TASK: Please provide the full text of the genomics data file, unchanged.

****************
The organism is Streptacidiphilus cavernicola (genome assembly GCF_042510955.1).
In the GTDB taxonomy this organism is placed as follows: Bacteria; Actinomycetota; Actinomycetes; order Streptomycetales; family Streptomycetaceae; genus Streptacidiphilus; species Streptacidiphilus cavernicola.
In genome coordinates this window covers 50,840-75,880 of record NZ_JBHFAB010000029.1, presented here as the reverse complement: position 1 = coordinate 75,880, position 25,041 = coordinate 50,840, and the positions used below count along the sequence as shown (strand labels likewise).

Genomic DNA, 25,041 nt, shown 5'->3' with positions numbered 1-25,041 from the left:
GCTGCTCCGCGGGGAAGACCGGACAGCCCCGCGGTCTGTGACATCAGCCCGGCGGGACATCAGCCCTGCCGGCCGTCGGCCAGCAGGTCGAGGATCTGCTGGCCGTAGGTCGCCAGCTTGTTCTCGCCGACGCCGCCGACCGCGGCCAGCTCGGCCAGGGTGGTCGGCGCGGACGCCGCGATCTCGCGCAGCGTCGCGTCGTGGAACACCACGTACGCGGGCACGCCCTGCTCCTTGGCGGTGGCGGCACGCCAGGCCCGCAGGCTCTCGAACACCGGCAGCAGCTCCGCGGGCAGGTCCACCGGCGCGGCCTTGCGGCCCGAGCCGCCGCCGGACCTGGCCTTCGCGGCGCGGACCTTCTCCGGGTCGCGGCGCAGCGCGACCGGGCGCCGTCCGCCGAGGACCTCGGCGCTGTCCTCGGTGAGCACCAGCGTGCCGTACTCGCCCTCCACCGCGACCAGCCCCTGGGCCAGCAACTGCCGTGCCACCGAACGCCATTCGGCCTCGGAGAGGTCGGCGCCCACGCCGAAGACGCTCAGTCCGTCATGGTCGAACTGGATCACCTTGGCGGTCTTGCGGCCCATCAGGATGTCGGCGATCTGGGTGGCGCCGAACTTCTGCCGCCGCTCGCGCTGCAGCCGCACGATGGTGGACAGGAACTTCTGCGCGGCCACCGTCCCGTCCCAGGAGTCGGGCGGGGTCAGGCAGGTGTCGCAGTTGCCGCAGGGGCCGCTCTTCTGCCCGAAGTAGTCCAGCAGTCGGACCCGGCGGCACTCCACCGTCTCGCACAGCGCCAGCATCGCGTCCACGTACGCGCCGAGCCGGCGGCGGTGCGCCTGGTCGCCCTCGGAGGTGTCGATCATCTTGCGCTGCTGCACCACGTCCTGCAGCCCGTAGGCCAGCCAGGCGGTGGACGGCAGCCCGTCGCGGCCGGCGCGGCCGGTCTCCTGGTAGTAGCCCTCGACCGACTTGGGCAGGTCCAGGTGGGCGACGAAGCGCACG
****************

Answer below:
The organism is Streptacidiphilus cavernicola (genome assembly GCF_042510955.1).
In the GTDB taxonomy this organism is placed as follows: Bacteria; Actinomycetota; Actinomycetes; order Streptomycetales; family Streptomycetaceae; genus Streptacidiphilus; species Streptacidiphilus cavernicola.
In genome coordinates this window covers 50,840-75,880 of record NZ_JBHFAB010000029.1, presented here as the reverse complement: position 1 = coordinate 75,880, position 25,041 = coordinate 50,840, and the positions used below count along the sequence as shown (strand labels likewise).

Genomic DNA, 25,041 nt, shown 5'->3' with positions numbered 1-25,041 from the left:
GCTGCTCCGCGGGGAAGACCGGACAGCCCCGCGGTCTGTGACATCAGCCCGGCGGGACATCAGCCCTGCCGGCCGTCGGCCAGCAGGTCGAGGATCTGCTGGCCGTAGGTCGCCAGCTTGTTCTCGCCGACGCCGCCGACCGCGGCCAGCTCGGCCAGGGTGGTCGGCGCGGACGCCGCGATCTCGCGCAGCGTCGCGTCGTGGAACACCACGTACGCGGGCACGCCCTGCTCCTTGGCGGTGGCGGCACGCCAGGCCCGCAGGCTCTCGAACACCGGCAGCAGCTCCGCGGGCAGGTCCACCGGCGCGGCCTTGCGGCCCGAGCCGCCGCCGGACCTGGCCTTCGCGGCGCGGACCTTCTCCGGGTCGCGGCGCAGCGCGACCGGGCGCCGTCCGCCGAGGACCTCGGCGCTGTCCTCGGTGAGCACCAGCGTGCCGTACTCGCCCTCCACCGCGACCAGCCCCTGGGCCAGCAACTGCCGTGCCACCGAACGCCATTCGGCCTCGGAGAGGTCGGCGCCCACGCCGAAGACGCTCAGTCCGTCATGGTCGAACTGGATCACCTTGGCGGTCTTGCGGCCCATCAGGATGTCGGCGATCTGGGTGGCGCCGAACTTCTGCCGCCGCTCGCGCTGCAGCCGCACGATGGTGGACAGGAACTTCTGCGCGGCCACCGTCCCGTCCCAGGAGTCGGGCGGGGTCAGGCAGGTGTCGCAGTTGCCGCAGGGGCCGCTCTTCTGCCCGAAGTAGTCCAGCAGTCGGACCCGGCGGCACTCCACCGTCTCGCACAGCGCCAGCATCGCGTCCACGTACGCGCCGAGCCGGCGGCGGTGCGCCTGGTCGCCCTCGGAGGTGTCGATCATCTTGCGCTGCTGCACCACGTCCTGCAGCCCGTAGGCCAGCCAGGCGGTGGACGGCAGCCCGTCGCGGCCGGCGCGGCCGGTCTCCTGGTAGTAGCCCTCGACCGACTTGGGCAGGTCCAGGTGGGCGACGAAGCGCACG